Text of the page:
Elbow Fracture Surgery for Seniors Picayune MS

This page provides useful content and local businesses that give access to Elbow Fracture Surgery for Seniors in Picayune, MS. You will find helpful, informative articles about Elbow Fracture Surgery for Seniors, including "Update on Surgical Treatment of Elbow Fractures in the Elderly". You will also find local businesses that provide the products or services that you are looking for. Please scroll down to find the local resources in Picayune, MS that will answer all of your questions about Elbow Fracture Surgery for Seniors.

Thomas Purser, MD
1911 Read Rd
Picayune, MS
Specialties
Orthopedics
Gender
Male
Education
Medical School: Univ Of Ms Sch Of Med, Jackson Ms 39216
Graduation Year: 1962

Data Provided By:
Aziz George Munayirji, MD
(208) 658-1774
306 S Magnolia St
Picayune, MS
Gender
Male
Education
Medical School: Univ Of Baghdad, Coll Of Med, Baghdad, Iraq
Graduation Year: 1977

Data Provided By:
Jayagopal Appurao, MD
(985) 732-3263
433 Plaza St
Bogalusa, LA
Gender
Male
Education
Medical School: Kasturba Med Coll, Mysore Univ, Mangalore, Karnataka, India
Graduation Year: 1970

Data Provided By:
Glen David Steeb, MD
(985) 875-2012
433 Plaza St
Bogalusa, LA
Gender
Male
Education
Medical School: Umdnj-New Jersey Med Sch, Newark Nj 07103
Graduation Year: 1988

Data Provided By:
Susan Crawford, MD
(225) 234-6001
433 Plaza St
Bogalusa, LA
Specialties
Otolaryngology, General Surgery
Gender
Female
Education
Medical School: La State Univ Sch Of Med In New Orleans, New Orleans La 70112
Graduation Year: 1984

Data Provided By:
Alfred B Johnson
(601) 799-3011
1018 Sixth Ave
Picayune, MS
Specialty
General Surgery

Data Provided By:
Richard Thomas Le Blanc, MD
(985) 863-9009
802 Pine Alley Dr
Pearl River, LA
Gender
Male
Education
Medical School: La State Univ Sch Of Med In New Orleans, New Orleans La 70112
Graduation Year: 1995

Data Provided By:
Richard Truitte Hortman, MD
(985) 735-6520
Bogalusa, LA
Gender
Male
Education
Medical School: La State Univ Sch Of Med In New Orleans, New Orleans La 70112
Graduation Year: 1954

Data Provided By:
William Karl Ordoyne Jr, MD
(504) 892-3766
406 Maria Ave
Abita Springs, LA
Gender
Male
Education
Medical School: La State Univ Sch Of Med In New Orleans, New Orleans La 70112
Graduation Year: 1988

Data Provided By:
Susan Rogers Anthony, MD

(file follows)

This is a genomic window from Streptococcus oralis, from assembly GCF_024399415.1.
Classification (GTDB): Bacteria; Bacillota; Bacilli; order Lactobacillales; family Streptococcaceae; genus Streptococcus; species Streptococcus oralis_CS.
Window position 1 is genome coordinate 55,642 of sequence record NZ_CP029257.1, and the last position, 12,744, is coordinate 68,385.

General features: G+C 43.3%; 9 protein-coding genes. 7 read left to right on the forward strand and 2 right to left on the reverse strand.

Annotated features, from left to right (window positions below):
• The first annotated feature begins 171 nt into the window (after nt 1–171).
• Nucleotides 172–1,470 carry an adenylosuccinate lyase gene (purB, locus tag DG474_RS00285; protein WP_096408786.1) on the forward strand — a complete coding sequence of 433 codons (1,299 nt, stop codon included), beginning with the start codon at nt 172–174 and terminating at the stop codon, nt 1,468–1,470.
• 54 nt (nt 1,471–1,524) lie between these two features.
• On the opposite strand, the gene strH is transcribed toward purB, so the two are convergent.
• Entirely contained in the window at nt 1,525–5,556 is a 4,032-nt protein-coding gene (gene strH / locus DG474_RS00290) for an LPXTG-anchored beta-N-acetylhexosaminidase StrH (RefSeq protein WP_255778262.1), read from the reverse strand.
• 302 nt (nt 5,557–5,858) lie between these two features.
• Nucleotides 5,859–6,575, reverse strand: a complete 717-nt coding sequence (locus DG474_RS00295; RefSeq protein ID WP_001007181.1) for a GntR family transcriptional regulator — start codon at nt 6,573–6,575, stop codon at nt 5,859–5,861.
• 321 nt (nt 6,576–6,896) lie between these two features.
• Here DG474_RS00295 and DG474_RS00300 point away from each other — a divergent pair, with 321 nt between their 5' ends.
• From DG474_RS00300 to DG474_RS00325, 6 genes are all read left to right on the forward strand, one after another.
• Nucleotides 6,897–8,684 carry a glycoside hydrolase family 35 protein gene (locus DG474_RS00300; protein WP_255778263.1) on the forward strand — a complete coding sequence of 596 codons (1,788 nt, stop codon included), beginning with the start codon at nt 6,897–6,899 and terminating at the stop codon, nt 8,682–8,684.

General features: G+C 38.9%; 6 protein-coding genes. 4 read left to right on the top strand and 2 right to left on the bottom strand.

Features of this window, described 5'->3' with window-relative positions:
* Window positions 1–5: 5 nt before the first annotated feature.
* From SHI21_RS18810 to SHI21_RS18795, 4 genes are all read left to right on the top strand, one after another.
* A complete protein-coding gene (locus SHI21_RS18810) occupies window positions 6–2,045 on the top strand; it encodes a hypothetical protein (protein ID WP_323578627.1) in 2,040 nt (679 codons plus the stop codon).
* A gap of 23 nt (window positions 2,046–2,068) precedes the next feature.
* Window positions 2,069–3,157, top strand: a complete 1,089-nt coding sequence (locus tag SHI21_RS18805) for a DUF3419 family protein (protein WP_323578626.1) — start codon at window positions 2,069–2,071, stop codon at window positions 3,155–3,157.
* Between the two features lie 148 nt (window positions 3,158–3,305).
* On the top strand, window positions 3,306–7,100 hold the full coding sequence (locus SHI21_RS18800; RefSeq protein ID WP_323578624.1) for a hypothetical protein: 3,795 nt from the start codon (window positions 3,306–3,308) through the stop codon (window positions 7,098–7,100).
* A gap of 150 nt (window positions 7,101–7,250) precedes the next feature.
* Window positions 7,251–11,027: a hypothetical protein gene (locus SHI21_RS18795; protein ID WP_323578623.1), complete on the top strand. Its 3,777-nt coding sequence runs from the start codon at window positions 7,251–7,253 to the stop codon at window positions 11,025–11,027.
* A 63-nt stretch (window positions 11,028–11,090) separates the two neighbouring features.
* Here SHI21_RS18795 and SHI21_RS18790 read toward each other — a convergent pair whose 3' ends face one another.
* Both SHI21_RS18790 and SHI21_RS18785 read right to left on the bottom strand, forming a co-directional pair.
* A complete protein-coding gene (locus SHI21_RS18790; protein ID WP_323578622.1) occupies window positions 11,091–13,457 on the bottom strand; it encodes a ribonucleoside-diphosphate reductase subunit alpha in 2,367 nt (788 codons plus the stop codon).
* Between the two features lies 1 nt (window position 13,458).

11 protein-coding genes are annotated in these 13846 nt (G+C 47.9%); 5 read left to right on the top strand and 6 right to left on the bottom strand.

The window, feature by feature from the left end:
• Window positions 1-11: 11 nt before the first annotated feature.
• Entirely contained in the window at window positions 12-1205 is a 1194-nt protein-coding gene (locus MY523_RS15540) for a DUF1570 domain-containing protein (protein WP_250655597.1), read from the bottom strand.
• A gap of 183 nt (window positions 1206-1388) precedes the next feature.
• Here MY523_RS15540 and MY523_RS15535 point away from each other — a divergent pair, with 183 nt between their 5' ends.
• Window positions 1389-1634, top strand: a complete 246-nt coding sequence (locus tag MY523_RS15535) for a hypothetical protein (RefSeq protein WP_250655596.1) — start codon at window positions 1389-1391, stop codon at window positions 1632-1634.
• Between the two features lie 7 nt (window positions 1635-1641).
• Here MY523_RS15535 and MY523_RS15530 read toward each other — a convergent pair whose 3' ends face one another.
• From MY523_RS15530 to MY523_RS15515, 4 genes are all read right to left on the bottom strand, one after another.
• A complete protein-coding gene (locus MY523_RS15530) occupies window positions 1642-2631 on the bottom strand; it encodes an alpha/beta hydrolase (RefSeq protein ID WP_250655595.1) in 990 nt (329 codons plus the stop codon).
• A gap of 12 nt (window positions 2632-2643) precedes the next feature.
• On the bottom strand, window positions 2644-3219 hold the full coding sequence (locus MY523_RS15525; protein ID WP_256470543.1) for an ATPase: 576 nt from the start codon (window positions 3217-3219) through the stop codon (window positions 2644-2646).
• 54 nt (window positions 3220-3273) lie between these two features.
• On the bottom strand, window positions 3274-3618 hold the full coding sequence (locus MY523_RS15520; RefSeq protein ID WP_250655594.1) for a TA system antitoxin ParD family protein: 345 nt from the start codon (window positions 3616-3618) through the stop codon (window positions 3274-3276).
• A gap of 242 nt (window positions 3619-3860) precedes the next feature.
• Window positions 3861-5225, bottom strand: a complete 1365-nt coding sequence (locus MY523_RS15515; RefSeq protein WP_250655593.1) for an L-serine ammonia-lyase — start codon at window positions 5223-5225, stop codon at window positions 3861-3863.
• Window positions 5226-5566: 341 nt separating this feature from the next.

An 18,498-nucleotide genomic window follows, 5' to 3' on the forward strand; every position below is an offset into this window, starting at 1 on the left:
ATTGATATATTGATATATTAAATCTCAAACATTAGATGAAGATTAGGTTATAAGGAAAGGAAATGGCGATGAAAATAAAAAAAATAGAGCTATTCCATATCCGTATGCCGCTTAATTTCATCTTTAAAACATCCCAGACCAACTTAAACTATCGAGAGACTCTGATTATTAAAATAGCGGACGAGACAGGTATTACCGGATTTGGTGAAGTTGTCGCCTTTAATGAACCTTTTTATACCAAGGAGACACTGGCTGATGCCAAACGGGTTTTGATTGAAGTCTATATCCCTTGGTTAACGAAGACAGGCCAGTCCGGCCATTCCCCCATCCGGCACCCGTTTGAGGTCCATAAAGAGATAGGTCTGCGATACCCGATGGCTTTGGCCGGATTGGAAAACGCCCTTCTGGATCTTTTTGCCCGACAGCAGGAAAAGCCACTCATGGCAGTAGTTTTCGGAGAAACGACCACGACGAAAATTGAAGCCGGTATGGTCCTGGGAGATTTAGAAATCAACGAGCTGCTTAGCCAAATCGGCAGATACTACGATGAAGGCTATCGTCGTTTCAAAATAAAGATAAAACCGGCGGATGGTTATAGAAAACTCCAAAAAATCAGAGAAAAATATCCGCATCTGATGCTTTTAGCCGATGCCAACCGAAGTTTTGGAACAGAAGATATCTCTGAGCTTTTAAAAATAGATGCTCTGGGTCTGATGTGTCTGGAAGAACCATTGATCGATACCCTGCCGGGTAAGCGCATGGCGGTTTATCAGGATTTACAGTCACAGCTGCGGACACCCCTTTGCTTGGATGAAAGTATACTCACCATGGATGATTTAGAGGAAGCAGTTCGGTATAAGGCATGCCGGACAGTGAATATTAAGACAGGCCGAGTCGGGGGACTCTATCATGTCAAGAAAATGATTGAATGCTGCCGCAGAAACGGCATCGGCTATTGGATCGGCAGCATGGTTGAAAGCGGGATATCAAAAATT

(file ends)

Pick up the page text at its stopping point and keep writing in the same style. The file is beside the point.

(225) 234-6001
433 Plaza St
Bogalusa, LA
Specialties
Otolaryngology, General Surgery
Gender
Female
Education
Medical School: La State Univ Sch Of Med In New Orleans, New Orleans La 70112
Graduation Year: 1984

Data Provided By:
Data Provided By:

Update on Surgical Treatment of Elbow Fractures in the Elderly

Fractures of the humerus (upper arm bone) just above the elbow are difficult to treat. Surgery is the standard way to treat these fractures. But the optimal approach isn't always clear at the out set. The surgeon must take into consideration many factors. How did it happen? What kind of break is involved? Are the soft tissues around the bone damaged in any way? Did the elbow joint surface crack in the process? How strong is the bone (i.e., does the patient have osteoporosis or brittle bones)?

The orthopedic surgeons who wrote this article are from the University of Maryland in Baltimore. They offer a review of the latest research in the area of distal humeral fractures. Distal is just another way of saying the break occurred at the bottom end of the bone.

Surgeons are seeing more of these injuries with the aging adult population in America. Most of these fractures occur in older adults with poor bone quality. That's one of the things that really makes surgery so difficult. Conservative (nonoperative) care is possible but only when the fracture is stable and can be immobilized in a cast or splint. That type of fracture isn't as common as the displaced (bones separate), comminuted (many tiny bone fragments) fractures that require surgery.

The surgical choices are usually: 1) internal fixation, 2) external fixation, and 3) total elbow replacement. Each of these choices has its own indications (when to use them), advantages, and disadvantages.

One of the ways surgeons have of evaluating which approach to use is to examine the results from other patients who were treated with one approach versus another. Outcome measures include elbow range-of-motion, return of normal muscle strength, function, bone healing, and quality of life. The joint should be stable yet move freely. Length of time in the hospital and in rehab along with the associated costs might also be factored in. Complications such as infection, poor wound healing, and nonunion (failure of the bone to heal) are recorded. Implant failure (usually from loosening) and revision surgery are two other possible problems that researchers keep track of as a way to evaluate the final results.

By reviewing all of the available research data, the authors were able to summarize what is known about each of these three surgical treatment approaches. Let's take a look at each one separately.

Internal Fixation. Internal fixation refers to an open procedure where the surgeon puts the bones back together and holds them in place with wires, metal plates, and/or screws. This is the most commonly used operation. Many decisions come into play with this approach. The surgeon sizes up the injury and decides how best to get into the joint: from the back of the elbow (posterior or from the sides? If it seems best to make the incision from the side, then which side: medial (side closest to the body) or lateral (side away from the body)?

Studies show that the posterior approach giv...

Click here to read the rest of this article from eOrthopod.com